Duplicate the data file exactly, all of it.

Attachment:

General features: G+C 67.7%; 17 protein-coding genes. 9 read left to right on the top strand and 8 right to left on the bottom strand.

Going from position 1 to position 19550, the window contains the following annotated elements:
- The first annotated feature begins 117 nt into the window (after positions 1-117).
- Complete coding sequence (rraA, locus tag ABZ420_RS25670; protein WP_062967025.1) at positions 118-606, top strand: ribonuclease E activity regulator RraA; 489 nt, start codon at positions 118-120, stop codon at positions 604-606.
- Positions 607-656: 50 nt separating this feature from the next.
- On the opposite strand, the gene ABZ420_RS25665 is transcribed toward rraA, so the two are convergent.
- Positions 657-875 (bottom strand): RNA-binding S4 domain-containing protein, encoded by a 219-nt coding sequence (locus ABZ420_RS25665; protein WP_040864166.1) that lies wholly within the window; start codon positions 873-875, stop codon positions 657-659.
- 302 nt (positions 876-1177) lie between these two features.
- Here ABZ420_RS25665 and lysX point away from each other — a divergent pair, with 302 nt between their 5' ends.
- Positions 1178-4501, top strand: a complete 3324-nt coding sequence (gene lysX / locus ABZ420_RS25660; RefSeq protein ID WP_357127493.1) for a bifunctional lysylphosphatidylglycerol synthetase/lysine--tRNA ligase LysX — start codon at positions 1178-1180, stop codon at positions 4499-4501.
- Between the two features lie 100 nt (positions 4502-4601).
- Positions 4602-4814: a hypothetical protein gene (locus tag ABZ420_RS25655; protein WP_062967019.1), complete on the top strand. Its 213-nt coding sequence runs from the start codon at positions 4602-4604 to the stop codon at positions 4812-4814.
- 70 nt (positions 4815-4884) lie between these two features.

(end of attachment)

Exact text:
General features: G+C 67.7%; 17 protein-coding genes. 9 read left to right on the top strand and 8 right to left on the bottom strand.

Going from position 1 to position 19550, the window contains the following annotated elements:
- The first annotated feature begins 117 nt into the window (after positions 1-117).
- Complete coding sequence (rraA, locus tag ABZ420_RS25670; protein WP_062967025.1) at positions 118-606, top strand: ribonuclease E activity regulator RraA; 489 nt, start codon at positions 118-120, stop codon at positions 604-606.
- Positions 607-656: 50 nt separating this feature from the next.
- On the opposite strand, the gene ABZ420_RS25665 is transcribed toward rraA, so the two are convergent.
- Positions 657-875 (bottom strand): RNA-binding S4 domain-containing protein, encoded by a 219-nt coding sequence (locus ABZ420_RS25665; protein WP_040864166.1) that lies wholly within the window; start codon positions 873-875, stop codon positions 657-659.
- 302 nt (positions 876-1177) lie between these two features.
- Here ABZ420_RS25665 and lysX point away from each other — a divergent pair, with 302 nt between their 5' ends.
- Positions 1178-4501, top strand: a complete 3324-nt coding sequence (gene lysX / locus ABZ420_RS25660; RefSeq protein ID WP_357127493.1) for a bifunctional lysylphosphatidylglycerol synthetase/lysine--tRNA ligase LysX — start codon at positions 1178-1180, stop codon at positions 4499-4501.
- Between the two features lie 100 nt (positions 4502-4601).
- Positions 4602-4814: a hypothetical protein gene (locus tag ABZ420_RS25655; protein WP_062967019.1), complete on the top strand. Its 213-nt coding sequence runs from the start codon at positions 4602-4604 to the stop codon at positions 4812-4814.
- 70 nt (positions 4815-4884) lie between these two features.